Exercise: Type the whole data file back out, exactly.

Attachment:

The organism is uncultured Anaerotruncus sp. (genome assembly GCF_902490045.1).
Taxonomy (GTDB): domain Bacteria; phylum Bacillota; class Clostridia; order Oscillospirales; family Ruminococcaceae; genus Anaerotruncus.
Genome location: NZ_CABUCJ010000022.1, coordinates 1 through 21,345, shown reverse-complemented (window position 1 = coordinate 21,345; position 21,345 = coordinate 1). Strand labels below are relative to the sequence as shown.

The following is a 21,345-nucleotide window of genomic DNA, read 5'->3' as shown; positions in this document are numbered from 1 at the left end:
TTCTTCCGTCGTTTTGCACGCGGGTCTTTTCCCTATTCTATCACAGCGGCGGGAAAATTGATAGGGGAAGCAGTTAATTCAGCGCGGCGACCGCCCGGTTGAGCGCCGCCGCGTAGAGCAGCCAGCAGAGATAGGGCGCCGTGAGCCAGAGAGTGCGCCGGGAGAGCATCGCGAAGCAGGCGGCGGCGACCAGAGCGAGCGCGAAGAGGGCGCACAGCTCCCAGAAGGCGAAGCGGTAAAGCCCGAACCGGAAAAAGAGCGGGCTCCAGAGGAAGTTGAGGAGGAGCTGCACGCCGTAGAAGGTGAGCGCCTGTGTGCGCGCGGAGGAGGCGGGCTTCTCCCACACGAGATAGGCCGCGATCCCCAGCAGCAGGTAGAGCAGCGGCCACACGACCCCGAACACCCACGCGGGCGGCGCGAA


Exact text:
The organism is uncultured Anaerotruncus sp. (genome assembly GCF_902490045.1).
Taxonomy (GTDB): domain Bacteria; phylum Bacillota; class Clostridia; order Oscillospirales; family Ruminococcaceae; genus Anaerotruncus.
Genome location: NZ_CABUCJ010000022.1, coordinates 1 through 21,345, shown reverse-complemented (window position 1 = coordinate 21,345; position 21,345 = coordinate 1). Strand labels below are relative to the sequence as shown.

The following is a 21,345-nucleotide window of genomic DNA, read 5'->3' as shown; positions in this document are numbered from 1 at the left end:
TTCTTCCGTCGTTTTGCACGCGGGTCTTTTCCCTATTCTATCACAGCGGCGGGAAAATTGATAGGGGAAGCAGTTAATTCAGCGCGGCGACCGCCCGGTTGAGCGCCGCCGCGTAGAGCAGCCAGCAGAGATAGGGCGCCGTGAGCCAGAGAGTGCGCCGGGAGAGCATCGCGAAGCAGGCGGCGGCGACCAGAGCGAGCGCGAAGAGGGCGCACAGCTCCCAGAAGGCGAAGCGGTAAAGCCCGAACCGGAAAAAGAGCGGGCTCCAGAGGAAGTTGAGGAGGAGCTGCACGCCGTAGAAGGTGAGCGCCTGTGTGCGCGCGGAGGAGGCGGGCTTCTCCCACACGAGATAGGCCGCGATCCCCAGCAGCAGGTAGAGCAGCGGCCACACGACCCCGAACACCCACGCGGGCGGCGCGAA